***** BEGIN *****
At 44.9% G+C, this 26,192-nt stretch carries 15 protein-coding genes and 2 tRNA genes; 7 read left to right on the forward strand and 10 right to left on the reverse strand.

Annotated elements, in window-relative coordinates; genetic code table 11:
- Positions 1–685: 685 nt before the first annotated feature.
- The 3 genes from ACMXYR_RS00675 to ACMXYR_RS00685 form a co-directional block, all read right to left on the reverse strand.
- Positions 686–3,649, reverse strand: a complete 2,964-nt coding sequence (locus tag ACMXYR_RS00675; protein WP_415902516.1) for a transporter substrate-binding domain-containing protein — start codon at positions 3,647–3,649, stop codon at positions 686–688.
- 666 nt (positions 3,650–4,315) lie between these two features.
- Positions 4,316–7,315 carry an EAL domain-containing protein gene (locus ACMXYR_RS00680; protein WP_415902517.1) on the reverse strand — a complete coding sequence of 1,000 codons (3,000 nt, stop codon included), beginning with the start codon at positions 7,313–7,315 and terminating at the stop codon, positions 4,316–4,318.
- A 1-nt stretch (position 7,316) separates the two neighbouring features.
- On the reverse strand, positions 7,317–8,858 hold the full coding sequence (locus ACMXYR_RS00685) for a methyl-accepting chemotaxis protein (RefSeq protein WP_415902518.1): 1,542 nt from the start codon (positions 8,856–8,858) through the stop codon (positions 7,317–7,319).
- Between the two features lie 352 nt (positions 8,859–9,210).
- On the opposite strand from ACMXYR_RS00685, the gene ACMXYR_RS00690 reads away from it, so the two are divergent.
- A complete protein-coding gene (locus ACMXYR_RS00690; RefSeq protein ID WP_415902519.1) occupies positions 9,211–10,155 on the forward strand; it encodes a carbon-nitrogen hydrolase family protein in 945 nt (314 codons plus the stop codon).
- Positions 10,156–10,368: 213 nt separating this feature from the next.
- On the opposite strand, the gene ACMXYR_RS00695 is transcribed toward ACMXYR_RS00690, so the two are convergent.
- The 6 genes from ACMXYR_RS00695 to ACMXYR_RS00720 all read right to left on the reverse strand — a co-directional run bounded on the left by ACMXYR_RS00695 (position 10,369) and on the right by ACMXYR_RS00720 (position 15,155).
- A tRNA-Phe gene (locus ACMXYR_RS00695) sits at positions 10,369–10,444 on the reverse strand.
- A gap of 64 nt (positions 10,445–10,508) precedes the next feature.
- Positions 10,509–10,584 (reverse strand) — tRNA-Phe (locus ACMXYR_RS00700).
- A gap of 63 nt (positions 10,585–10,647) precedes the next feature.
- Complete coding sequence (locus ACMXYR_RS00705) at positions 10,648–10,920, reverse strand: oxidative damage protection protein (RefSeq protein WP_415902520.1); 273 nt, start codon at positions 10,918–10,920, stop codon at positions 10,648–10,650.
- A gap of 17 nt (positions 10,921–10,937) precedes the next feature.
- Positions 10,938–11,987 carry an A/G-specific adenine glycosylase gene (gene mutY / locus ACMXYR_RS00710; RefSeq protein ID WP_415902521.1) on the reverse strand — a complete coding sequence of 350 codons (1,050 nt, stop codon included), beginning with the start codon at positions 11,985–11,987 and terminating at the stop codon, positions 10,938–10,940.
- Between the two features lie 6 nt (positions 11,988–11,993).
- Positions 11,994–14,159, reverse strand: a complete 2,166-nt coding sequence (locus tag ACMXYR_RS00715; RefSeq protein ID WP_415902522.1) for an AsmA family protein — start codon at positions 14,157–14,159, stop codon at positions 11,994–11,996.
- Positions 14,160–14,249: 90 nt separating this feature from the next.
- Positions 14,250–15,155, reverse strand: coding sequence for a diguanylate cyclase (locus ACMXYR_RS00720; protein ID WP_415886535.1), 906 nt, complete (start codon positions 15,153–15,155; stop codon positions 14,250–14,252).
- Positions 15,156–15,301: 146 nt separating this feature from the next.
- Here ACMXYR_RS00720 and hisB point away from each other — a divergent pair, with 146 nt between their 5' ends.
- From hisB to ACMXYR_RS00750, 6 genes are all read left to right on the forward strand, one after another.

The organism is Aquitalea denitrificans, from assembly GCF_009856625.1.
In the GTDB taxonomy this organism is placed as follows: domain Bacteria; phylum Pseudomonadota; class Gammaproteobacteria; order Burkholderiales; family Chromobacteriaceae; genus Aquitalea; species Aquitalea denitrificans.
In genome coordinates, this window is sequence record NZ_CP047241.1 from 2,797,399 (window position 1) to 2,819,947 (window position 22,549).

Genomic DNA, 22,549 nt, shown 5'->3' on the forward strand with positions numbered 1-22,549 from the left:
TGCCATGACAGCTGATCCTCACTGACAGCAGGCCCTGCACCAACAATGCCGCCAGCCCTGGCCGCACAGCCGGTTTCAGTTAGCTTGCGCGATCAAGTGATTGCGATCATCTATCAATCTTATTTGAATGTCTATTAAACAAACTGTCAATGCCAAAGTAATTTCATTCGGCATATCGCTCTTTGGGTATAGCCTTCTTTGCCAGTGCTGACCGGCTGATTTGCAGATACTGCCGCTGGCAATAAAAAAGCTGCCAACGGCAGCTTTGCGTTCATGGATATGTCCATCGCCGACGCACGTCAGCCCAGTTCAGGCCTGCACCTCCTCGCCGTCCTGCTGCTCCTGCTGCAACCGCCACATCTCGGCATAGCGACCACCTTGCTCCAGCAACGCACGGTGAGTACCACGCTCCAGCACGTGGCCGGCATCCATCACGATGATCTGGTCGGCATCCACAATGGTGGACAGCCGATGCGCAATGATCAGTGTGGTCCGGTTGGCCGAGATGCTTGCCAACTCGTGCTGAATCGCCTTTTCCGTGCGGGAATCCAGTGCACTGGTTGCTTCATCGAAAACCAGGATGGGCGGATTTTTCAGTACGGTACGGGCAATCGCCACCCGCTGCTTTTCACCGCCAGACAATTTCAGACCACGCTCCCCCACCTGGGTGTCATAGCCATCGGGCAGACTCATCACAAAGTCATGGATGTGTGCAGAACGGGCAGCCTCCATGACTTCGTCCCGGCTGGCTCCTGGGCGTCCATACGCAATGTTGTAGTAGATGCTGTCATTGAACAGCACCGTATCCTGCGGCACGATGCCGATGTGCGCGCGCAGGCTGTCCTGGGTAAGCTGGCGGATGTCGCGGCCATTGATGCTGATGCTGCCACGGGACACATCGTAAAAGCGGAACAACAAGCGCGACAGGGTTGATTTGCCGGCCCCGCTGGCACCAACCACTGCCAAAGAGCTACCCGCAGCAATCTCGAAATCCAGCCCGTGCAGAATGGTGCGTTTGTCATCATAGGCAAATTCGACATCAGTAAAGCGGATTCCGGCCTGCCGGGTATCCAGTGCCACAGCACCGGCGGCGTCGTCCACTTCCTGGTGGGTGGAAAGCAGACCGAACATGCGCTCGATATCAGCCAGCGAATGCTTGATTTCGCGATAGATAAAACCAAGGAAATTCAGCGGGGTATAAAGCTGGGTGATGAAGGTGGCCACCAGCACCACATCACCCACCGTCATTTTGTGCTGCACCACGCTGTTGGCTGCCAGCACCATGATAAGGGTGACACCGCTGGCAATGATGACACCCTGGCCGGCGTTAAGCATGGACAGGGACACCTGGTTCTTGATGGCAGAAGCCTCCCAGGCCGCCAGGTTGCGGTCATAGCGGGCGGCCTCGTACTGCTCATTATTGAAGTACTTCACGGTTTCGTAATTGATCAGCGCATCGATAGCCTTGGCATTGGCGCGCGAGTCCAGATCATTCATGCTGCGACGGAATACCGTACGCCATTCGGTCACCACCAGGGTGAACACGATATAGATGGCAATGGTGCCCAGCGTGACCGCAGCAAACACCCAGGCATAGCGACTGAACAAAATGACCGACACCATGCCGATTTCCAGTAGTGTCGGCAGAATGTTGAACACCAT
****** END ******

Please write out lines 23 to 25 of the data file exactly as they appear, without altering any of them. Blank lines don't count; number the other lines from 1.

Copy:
- Between the two features lie 6 nt (positions 11,988–11,993).
- Positions 11,994–14,159, reverse strand: a complete 2,166-nt coding sequence (locus tag ACMXYR_RS00715; RefSeq protein ID WP_415902522.1) for an AsmA family protein — start codon at positions 14,157–14,159, stop codon at positions 11,994–11,996.
- Positions 14,160–14,249: 90 nt separating this feature from the next.